Secretary of State Mike Pompeo will travel to Ukraine this week for the first time as the United States’ top diplomat with an acrimonious impeachment process under way in Washington that revolves in part around White House actions toward Kyiv.
Pompeo will arrive in the Ukrainian capital on January 3 to meet with Ukrainian President Volodymyr Zelenskiy, Foreign Minister Vadym Prystayko, Defense Minister Andriy Zahorodnyuk, and business and civil-society leaders, a senior State Department official said on December 30.
He will depart the following day for Belarus as part of a five-day trip to four post-Soviet states in Europe and Central Asia and then Cyprus, a potential gas exporter to Europe.
But Pompeo’s visit to Ukraine — which lost control of Crimea to Russia in 2014 and is still fighting a five-year war against Russia-backed separatists — is likely to attract much of the attention on both sides of the Atlantic.
President Donald Trump and his administration’s actions toward Kyiv are at the center of a whistle-blower complaint and historic impeachment votes two weeks ago in the Democrat-controlled House of Representatives. They were based on indications that Trump pressured Zelenskiy in a July 25 phone call to do him “a favor” and investigate a political rival, Joe Biden, as well as a widely dismissed theory that Ukraine — not Russia, as U.S. intelligence agencies have concluded — interfered in the 2016 U.S. election. Critics claim crucial aid to Kyiv was withheld as leverage.
Pompeo, who is widely seen as supporting a tough approach toward Russia, has acknowledged listening in on the phone call.
The State Department said Pompeo will express firm U.S. support for Kyiv amid the ongoing conflict in eastern Ukraine and discuss key reforms, including judicial and anti-corruption measures, with Zelenskiy and other officials during his trip.
“The secretary’s visit to Ukraine will seek to highlight our unshakable commitment to Ukraine’s sovereignty and territorial integrity within its internationally recognized borders and reaffirms the importance of our strategic partnership with Ukraine,” the senior State Department official said in a phone call on December 30.
The official declined to say whether Pompeo would raise the question of an investigation into Biden, who was vice president while his son sat on the board of a Ukrainian gas company.
Republican congressional leaders have sought to protect Trump’s decision to withhold the military aid by describing Ukraine as an endemically corrupt state, while some of its members have said Ukraine could have interfered in the 2016 U.S. election.
The administration and the State Department have lost high-ranking officials overseeing Ukraine policy this year first as Trump and his personal lawyer, Rudy Giuliani, pushed for the investigations and then as their efforts became public, leading to the impeachment inquiry.
Pompeo will arrive one day after charge d’affaires to Ukraine William Taylor leaves his post, the second top U.S. diplomat to Kyiv to depart within a year following the abrupt recall of Ambassador Marie Yovanovitch in May amid public criticism from Trump allies about her performance.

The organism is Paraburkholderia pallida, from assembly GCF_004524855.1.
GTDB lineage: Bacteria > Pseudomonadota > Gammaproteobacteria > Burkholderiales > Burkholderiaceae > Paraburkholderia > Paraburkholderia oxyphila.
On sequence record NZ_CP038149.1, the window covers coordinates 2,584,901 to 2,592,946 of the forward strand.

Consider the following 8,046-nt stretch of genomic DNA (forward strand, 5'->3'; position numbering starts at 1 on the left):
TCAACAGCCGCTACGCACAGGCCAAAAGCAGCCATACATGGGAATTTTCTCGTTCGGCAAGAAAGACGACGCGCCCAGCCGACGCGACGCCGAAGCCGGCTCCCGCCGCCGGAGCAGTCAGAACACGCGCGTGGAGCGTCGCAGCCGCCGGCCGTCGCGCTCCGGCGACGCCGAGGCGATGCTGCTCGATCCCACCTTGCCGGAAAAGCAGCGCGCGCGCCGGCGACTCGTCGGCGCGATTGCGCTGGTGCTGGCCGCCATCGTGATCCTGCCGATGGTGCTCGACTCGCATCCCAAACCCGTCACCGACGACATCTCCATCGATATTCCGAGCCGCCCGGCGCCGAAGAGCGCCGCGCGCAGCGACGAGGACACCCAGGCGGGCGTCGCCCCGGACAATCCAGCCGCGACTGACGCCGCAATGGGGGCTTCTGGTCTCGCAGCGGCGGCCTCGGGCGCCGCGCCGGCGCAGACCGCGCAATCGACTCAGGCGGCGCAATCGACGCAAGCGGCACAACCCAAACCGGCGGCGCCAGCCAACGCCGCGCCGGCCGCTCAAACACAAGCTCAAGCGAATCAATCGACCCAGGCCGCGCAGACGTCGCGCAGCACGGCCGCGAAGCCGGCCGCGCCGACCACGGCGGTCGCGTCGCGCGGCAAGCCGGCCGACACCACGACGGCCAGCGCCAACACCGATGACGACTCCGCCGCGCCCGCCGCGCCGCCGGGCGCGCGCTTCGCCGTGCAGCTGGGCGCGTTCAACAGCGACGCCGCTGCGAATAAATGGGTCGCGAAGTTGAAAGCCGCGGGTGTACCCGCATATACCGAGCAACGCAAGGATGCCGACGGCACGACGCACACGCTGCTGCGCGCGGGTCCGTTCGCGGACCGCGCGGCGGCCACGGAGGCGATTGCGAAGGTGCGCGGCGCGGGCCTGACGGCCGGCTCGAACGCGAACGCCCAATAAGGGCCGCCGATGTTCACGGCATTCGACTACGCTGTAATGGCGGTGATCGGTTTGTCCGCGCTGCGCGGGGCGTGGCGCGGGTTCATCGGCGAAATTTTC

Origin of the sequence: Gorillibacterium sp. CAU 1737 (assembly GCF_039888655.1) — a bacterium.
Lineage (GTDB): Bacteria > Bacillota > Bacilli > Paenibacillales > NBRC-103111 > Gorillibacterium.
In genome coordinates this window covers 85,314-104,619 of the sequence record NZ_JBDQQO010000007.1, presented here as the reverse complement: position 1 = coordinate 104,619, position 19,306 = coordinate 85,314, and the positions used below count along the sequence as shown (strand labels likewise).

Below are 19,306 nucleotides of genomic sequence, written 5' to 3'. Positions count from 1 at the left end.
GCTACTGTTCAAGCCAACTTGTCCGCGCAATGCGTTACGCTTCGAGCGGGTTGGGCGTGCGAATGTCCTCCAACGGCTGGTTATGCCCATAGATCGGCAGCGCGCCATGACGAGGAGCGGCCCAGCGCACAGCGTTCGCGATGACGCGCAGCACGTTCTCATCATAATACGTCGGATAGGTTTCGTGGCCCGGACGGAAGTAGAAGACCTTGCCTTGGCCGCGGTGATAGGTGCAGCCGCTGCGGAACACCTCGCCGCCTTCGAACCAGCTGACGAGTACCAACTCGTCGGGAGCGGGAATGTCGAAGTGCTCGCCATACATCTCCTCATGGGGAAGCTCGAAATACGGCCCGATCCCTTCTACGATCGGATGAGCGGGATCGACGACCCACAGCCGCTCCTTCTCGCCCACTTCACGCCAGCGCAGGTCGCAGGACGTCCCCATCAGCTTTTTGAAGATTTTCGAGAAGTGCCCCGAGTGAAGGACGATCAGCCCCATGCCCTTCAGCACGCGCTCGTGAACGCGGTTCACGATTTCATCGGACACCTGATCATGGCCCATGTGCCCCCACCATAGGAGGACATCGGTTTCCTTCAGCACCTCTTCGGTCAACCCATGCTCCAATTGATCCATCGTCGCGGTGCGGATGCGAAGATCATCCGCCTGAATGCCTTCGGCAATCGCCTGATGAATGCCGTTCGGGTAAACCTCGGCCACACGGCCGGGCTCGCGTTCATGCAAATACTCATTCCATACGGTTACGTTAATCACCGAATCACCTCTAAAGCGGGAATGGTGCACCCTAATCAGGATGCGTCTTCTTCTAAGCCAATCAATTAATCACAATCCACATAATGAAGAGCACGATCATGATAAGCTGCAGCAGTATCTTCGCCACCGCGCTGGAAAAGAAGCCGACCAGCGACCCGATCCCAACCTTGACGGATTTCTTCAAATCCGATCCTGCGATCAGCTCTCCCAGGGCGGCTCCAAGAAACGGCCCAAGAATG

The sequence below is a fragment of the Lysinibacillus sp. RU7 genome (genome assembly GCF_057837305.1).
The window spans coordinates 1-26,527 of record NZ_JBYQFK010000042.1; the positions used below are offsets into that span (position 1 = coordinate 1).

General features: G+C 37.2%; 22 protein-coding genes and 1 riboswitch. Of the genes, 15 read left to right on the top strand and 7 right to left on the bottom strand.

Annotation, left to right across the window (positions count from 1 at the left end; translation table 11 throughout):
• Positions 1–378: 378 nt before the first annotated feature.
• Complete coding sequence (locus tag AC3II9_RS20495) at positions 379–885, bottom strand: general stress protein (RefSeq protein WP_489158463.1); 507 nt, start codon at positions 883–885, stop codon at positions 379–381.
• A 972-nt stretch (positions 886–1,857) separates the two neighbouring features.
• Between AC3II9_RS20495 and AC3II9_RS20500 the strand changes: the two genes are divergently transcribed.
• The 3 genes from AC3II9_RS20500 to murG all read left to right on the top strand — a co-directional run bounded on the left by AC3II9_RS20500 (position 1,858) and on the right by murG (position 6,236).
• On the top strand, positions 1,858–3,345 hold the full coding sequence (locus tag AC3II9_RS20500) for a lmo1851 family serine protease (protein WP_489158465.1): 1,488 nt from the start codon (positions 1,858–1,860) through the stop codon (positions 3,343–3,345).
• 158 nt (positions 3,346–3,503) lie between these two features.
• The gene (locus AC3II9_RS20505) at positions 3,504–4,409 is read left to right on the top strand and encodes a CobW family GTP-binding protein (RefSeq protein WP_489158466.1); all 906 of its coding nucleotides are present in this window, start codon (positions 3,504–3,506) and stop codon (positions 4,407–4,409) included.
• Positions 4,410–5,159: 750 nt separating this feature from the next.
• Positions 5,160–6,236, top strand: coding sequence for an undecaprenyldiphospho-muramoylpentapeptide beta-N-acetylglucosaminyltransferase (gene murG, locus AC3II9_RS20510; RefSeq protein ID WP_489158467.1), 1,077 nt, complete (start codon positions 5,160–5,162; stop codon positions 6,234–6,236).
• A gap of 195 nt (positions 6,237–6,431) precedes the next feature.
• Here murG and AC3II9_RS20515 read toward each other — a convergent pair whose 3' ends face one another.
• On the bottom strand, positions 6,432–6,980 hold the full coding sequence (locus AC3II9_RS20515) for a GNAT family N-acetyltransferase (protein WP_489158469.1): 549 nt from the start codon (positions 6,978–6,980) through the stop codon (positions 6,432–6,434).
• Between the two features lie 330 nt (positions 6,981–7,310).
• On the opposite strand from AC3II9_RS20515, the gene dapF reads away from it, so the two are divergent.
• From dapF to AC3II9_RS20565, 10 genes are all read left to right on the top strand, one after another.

Both Taylor and Yovanovitch testified in the House impeachment hearings and were critical of Trump’s Ukraine policy.
U.S. and other Western sanctions and recent contracts to supply American military equipment, including Javelin anti-tank missiles, are key to Kyiv’s efforts to repel the Russia-backed separatists who control swaths of eastern Ukraine.
Pompeo’s visit is unlikely to result in any deals, said John Herbst, a former ambassador to Ukraine who is now an analyst at the Atlantic Council. Rather, he told RFE/RL, the secretary of state will likely seek to demonstrate that “everything is OK” between Washington and Kyiv.
U.S. policy toward Ukraine is “in large measure” back to normal, Herbst said. Congress earlier this month approved on a bipartisan basis giving $300 million in military support to Kyiv next year — up from $250 million this year — and passed sanctions that are already delaying work on a new Russian gas pipeline aimed at reducing transit through Ukraine.
However, the impeachment fight in the United States will continue to weight on the relationship, he said. The Senate could start its impeachment hearings next month.
Zelenskiy has said Ukraine’s future lies in integrating into Euro-Atlantic organizations. But the European Union’s members are divided on further enlargement and Ukraine likely needs to carry out significant reforms before it might be invited into that bloc or NATO.
The senior State Department official praised Zelenskiy for the steps the novice president has taken since coming to power in May to shake up Ukraine’s government, improve the economy, and rein in oligarchs.
Zelenskiy has “undertaken a tremendous number of reform efforts” and has shown “real leadership,” the senior official said. “There is an energy there [in Kyiv]; there is a dynamism.”
Pompeo could raise the topic of the possible sale of Motor Sich, a highly respected Ukrainian manufacturer of aviation engines for the defense industry, to the Chinese, said Herbst.
U.S. officials have said they are concerned about Beijing getting its hands on that company’s leading military technology.Print